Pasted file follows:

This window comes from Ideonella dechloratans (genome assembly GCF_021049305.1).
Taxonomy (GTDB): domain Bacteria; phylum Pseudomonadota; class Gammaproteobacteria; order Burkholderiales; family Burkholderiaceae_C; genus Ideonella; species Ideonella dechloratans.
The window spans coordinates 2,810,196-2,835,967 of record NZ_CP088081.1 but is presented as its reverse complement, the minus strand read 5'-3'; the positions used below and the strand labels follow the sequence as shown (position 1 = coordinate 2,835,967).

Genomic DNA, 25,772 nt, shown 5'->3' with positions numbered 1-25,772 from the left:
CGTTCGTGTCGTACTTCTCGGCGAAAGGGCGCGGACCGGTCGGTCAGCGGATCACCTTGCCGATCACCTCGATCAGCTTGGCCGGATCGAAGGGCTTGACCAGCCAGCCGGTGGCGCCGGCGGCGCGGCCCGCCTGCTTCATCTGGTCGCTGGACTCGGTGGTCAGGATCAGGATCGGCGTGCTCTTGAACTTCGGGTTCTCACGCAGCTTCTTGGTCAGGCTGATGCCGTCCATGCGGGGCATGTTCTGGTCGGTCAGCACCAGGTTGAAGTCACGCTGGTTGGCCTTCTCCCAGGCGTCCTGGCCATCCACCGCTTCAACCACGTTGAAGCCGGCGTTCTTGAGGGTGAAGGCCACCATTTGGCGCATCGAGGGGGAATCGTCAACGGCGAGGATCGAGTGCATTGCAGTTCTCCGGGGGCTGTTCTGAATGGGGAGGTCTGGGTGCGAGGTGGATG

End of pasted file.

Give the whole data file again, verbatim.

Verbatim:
This window comes from Ideonella dechloratans (genome assembly GCF_021049305.1).
Taxonomy (GTDB): domain Bacteria; phylum Pseudomonadota; class Gammaproteobacteria; order Burkholderiales; family Burkholderiaceae_C; genus Ideonella; species Ideonella dechloratans.
The window spans coordinates 2,810,196-2,835,967 of record NZ_CP088081.1 but is presented as its reverse complement, the minus strand read 5'-3'; the positions used below and the strand labels follow the sequence as shown (position 1 = coordinate 2,835,967).

Genomic DNA, 25,772 nt, shown 5'->3' with positions numbered 1-25,772 from the left:
CGTTCGTGTCGTACTTCTCGGCGAAAGGGCGCGGACCGGTCGGTCAGCGGATCACCTTGCCGATCACCTCGATCAGCTTGGCCGGATCGAAGGGCTTGACCAGCCAGCCGGTGGCGCCGGCGGCGCGGCCCGCCTGCTTCATCTGGTCGCTGGACTCGGTGGTCAGGATCAGGATCGGCGTGCTCTTGAACTTCGGGTTCTCACGCAGCTTCTTGGTCAGGCTGATGCCGTCCATGCGGGGCATGTTCTGGTCGGTCAGCACCAGGTTGAAGTCACGCTGGTTGGCCTTCTCCCAGGCGTCCTGGCCATCCACCGCTTCAACCACGTTGAAGCCGGCGTTCTTGAGGGTGAAGGCCACCATTTGGCGCATCGAGGGGGAATCGTCAACGGCGAGGATCGAGTGCATTGCAGTTCTCCGGGGGCTGTTCTGAATGGGGAGGTCTGGGTGCGAGGTGGATG